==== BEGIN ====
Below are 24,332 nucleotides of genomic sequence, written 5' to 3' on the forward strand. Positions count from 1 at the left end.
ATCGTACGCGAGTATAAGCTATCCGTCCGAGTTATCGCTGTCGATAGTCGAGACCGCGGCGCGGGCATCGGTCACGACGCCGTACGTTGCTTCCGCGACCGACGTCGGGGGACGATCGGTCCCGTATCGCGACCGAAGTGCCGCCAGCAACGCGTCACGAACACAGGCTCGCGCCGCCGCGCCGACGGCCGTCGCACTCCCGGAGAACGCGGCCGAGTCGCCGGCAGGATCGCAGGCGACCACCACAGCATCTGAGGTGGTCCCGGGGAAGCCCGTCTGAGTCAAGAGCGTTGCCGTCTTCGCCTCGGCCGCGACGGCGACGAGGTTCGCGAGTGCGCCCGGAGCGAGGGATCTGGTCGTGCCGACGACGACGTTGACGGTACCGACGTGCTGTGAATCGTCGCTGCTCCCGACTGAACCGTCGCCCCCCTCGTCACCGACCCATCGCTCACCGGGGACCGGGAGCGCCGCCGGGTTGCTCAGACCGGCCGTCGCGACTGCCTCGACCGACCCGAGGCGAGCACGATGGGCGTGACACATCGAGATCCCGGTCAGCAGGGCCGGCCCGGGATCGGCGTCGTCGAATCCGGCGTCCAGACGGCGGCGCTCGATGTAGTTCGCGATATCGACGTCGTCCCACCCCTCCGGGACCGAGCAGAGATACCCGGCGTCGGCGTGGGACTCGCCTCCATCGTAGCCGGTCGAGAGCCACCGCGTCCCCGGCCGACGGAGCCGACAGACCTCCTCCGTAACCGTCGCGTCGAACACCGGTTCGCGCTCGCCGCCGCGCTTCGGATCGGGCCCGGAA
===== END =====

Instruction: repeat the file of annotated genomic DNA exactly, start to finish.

Below are 24,332 nucleotides of genomic sequence, written 5' to 3' on the forward strand. Positions count from 1 at the left end.
ATCGTACGCGAGTATAAGCTATCCGTCCGAGTTATCGCTGTCGATAGTCGAGACCGCGGCGCGGGCATCGGTCACGACGCCGTACGTTGCTTCCGCGACCGACGTCGGGGGACGATCGGTCCCGTATCGCGACCGAAGTGCCGCCAGCAACGCGTCACGAACACAGGCTCGCGCCGCCGCGCCGACGGCCGTCGCACTCCCGGAGAACGCGGCCGAGTCGCCGGCAGGATCGCAGGCGACCACCACAGCATCTGAGGTGGTCCCGGGGAAGCCCGTCTGAGTCAAGAGCGTTGCCGTCTTCGCCTCGGCCGCGACGGCGACGAGGTTCGCGAGTGCGCCCGGAGCGAGGGATCTGGTCGTGCCGACGACGACGTTGACGGTACCGACGTGCTGTGAATCGTCGCTGCTCCCGACTGAACCGTCGCCCCCCTCGTCACCGACCCATCGCTCACCGGGGACCGGGAGCGCCGCCGGGTTGCTCAGACCGGCCGTCGCGACTGCCTCGACCGACCCGAGGCGAGCACGATGGGCGTGACACATCGAGATCCCGGTCAGCAGGGCCGGCCCGGGATCGGCGTCGTCGAATCCGGCGTCCAGACGGCGGCGCTCGATGTAGTTCGCGATATCGACGTCGTCCCACCCCTCCGGGACCGAGCAGAGATACCCGGCGTCGGCGTGGGACTCGCCTCCATCGTAGCCGGTCGAGAGCCACCGCGTCCCCGGCCGACGGAGCCGACAGACCTCCTCCGTAACCGTCGCGTCGAACACCGGTTCGCGCTCGCCGCCGCGCTTCGGATCGGGCCCGGAA